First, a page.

Conservation International and The Fashion Pact join to support nature and sustainable livelihoods with support of funding from the Global Environment Facility
Conservation International, as a Global Environment Facility (GEF) partner agency, today announced an effort that will help increase sustainability in the global fashion industry through science-based initiatives designed to mitigate the sector’s impacts on biodiversity loss through the creation of a new practice that will help minimize land-use change, pollution, and natural resource extraction.
The project, “Transforming the Fashion Sector to Drive Positive Outcomes for Biodiversity, Climate and Oceans,” is funded by a $2 million grant from the GEF and will be co-executed by Conservation International and The Fashion Pact.
The effort will develop and share best practices designed to clean supply chains, improve agricultural practices, decrease deforestation, and support livelihoods. The sustainability guidance will provide a roadmap for The Fashion Pact’s signatory companies and brands to help ensure they drive positive environmental change that will benefit both nature and communities.
The Fashion Pact is a global, CEO-led coalition of 60+ signatories representing over 200 brands and one-third of the global fashion industry by volume. In October 2020, The Fashion Pact announced Conservation International as its technical partner in its commitments to biodiversity restoration and protection. It also committed to its first concrete conservation targets including the development of a biodiversity strategy designed to encourage zero deforestation and sustainable forest management.
“Conservation International is proud to partner with The Fashion Pact and its member companies to develop biodiversity strategies that conserve and restore forests and improve management of agricultural lands. The support from the Global Environment Facility will enable us to develop regenerative approaches to agriculture supply chains, lessen the impacts of gold mining on nature and reduce carbon emissions while improving the lives of producers,” said Bambi Semroc, Conservation International Acting Senior Vice President for the Center for Sustainable Lands and Waters.
Prior to the global COVID-19 pandemic, the fashion industry was estimated to generate $1.5 trillion in 2020. Alongside its economic impact, it also has a substantial environmental impact which has continued to grow. For example, in 2018 the United Nations Environment Programme (UNEP) reported that the industry produces 20 percent of global wastewater and 10 percent of global carbon emissions — more than all international flights and maritime shipping combined.
The new GEF-funded project aims to lessen this impact through the completion of five guiding goals:
- Provide The Fashion Pact signatories, and more generally, the fashion industry with a foundational understanding of environmental impact across fashion supply chains with a focus on production and extraction of raw materials;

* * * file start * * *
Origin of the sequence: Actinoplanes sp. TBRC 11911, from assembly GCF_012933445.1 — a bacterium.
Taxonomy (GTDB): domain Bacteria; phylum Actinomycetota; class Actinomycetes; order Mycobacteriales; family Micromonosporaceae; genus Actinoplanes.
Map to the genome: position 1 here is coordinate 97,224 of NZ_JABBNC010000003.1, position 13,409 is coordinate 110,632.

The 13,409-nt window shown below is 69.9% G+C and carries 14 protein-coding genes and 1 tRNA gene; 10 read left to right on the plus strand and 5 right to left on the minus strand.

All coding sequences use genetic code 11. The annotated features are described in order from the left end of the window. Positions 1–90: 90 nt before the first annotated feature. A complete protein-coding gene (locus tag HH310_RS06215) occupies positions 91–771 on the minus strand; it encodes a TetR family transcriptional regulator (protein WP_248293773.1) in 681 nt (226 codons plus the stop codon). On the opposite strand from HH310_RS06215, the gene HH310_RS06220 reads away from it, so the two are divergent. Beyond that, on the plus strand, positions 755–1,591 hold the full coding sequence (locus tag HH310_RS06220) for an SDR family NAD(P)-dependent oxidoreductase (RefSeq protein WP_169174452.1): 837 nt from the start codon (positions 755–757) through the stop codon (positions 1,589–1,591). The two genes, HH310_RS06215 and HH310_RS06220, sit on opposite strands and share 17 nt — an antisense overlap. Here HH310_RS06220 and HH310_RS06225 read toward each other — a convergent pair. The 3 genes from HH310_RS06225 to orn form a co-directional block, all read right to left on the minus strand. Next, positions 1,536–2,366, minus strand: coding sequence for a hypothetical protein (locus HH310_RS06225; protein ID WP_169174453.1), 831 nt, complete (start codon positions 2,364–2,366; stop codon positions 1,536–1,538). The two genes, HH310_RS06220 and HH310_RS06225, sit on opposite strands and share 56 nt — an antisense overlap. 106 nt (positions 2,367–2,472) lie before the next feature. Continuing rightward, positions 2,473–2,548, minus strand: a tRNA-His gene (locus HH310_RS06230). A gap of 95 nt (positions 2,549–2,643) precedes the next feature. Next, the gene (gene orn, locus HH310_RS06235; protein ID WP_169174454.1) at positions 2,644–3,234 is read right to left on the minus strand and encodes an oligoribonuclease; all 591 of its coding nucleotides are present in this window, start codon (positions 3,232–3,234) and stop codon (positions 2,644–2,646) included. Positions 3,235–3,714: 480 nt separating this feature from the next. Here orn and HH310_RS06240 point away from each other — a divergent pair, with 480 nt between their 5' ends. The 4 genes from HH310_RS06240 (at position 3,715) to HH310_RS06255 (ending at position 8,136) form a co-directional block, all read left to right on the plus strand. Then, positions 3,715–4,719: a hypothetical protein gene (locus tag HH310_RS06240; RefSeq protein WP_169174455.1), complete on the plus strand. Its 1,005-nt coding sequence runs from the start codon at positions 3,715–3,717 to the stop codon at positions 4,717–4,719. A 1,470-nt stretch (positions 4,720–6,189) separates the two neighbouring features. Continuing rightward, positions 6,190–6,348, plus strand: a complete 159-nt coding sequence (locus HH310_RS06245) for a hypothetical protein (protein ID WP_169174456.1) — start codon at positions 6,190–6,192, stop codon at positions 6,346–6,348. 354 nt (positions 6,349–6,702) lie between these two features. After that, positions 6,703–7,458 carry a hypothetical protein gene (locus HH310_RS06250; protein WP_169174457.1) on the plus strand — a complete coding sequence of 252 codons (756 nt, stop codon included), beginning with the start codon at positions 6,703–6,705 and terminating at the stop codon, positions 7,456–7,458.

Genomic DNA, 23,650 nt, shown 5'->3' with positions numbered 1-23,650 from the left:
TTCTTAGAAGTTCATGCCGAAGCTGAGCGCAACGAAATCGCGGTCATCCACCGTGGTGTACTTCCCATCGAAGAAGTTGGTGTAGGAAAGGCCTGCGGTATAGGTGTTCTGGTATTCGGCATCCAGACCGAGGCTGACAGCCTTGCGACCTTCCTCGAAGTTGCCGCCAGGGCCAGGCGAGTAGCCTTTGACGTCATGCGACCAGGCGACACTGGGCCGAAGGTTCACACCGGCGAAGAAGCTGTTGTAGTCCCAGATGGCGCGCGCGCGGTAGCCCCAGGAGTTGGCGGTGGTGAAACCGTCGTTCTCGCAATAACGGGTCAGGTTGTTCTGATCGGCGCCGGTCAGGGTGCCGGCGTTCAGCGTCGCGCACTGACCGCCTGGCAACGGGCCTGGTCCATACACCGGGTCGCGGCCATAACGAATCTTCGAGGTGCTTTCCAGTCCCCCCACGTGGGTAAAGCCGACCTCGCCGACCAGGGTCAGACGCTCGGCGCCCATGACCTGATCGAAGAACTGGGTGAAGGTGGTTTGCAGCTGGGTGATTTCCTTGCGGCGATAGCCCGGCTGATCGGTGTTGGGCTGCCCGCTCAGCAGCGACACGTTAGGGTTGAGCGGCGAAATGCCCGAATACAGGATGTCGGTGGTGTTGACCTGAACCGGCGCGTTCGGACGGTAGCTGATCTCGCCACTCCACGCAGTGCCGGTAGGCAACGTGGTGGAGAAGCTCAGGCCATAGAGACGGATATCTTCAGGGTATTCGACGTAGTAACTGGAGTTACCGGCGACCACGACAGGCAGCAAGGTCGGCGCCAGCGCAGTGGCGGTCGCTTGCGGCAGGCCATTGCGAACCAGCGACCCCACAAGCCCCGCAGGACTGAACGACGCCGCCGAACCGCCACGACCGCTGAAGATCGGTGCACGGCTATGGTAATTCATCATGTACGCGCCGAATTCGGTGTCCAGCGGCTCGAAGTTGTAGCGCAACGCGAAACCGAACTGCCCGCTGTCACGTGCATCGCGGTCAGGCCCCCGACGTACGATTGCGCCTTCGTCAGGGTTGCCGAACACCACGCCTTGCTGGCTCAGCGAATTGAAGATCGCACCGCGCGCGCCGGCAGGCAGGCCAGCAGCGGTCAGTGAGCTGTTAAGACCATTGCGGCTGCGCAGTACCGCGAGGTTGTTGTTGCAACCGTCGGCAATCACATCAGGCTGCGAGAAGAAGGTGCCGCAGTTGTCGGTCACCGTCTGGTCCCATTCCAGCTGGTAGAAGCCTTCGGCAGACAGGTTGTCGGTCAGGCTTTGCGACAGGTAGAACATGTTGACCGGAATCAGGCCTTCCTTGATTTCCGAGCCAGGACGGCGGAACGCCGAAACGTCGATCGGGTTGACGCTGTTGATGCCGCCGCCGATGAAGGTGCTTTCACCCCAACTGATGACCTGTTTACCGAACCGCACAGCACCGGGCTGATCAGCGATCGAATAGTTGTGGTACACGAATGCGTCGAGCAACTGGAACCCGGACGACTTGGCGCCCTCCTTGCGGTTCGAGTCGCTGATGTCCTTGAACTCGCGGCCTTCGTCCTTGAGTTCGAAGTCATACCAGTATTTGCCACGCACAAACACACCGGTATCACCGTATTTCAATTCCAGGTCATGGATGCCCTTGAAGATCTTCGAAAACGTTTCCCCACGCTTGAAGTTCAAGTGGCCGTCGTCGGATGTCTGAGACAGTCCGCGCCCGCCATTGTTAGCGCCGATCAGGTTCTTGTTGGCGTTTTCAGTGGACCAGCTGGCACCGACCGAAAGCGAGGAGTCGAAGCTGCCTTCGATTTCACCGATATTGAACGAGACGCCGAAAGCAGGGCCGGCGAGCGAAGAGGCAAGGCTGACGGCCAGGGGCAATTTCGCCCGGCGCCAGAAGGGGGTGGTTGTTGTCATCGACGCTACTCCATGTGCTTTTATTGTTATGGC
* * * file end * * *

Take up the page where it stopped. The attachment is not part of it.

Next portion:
- Create specific analyses to guide the development of action plans for the fashion industry that will address issues related to the intersection of climate change and biodiversity loss to the benefit of the public;
- Identify existing projects and opportunities for projects that help the fashion industry to lessen its immediate and long-term environmental impacts including across the cashmere, leather, and gold supply chains;
- Provide the tools needed to help The Fashion Pact track progress toward its goals, encouraging practical action by its member companies; and
- Measure and monitor the implementation and outcomes of the project’s sustainability progress.
“This pioneering program is absolutely aligned with The Fashion Pact’s conviction that we as the fashion industry need to work together in order to drive solutions, innovation, and impact at scale. By indicating biodiversity as one our three key pillars of work, The Fashion Pact is dedicated to driving collective action in this area,” said Eva von Alvensleben, Executive Director and Secretary General of The Fashion Pact Association. “We are honored and humbled to join Conservation International and the GEF in leading this foundational work needed to explore sector impacts, relevance of biodiversity to brands and their business and dive deeper into setting priorities and targets, taking action. Ultimately, this program has the potential to drive understanding and industry transformation towards nature-positivity through a science-based approach.”
“This initiative will give real momentum to efforts within the fashion industry to protect biodiversity, slow climate change, and limit chemical pollution – it is consistent with the GEF’s push for constant innovation. Partnerships like these have the potential to transform ‘business as usual’ in a lasting way and bring important benefits to nature,” said Dr. Gustavo Fonseca, Director of Programs at the Global Environment Facility. “The GEF is committed to working with industry to build sustainable supply chains and business models that put the planet and people first. Such efforts will be an important part of our upcoming replenishment cycle and work program.”
In addition to the GEF funding, this work will be in collaboration with and supported by an additional $2 million provided by Conservation International and other partners, including The Biodiversity Consultancy, University of Cambridge Institute for Sustainability Leadership, The Dragonfly Initiative, The Impact Facility, International Union for the Conservation of Nature (IUCN), Textile Exchange, the United Nations Development Programme (UNDP) Green Commodities Programme, the UNEP, the Wildlife Friendly Enterpise Network, and the World Conservation Monitoring Centre.
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Alexandre Pinheiro Rego
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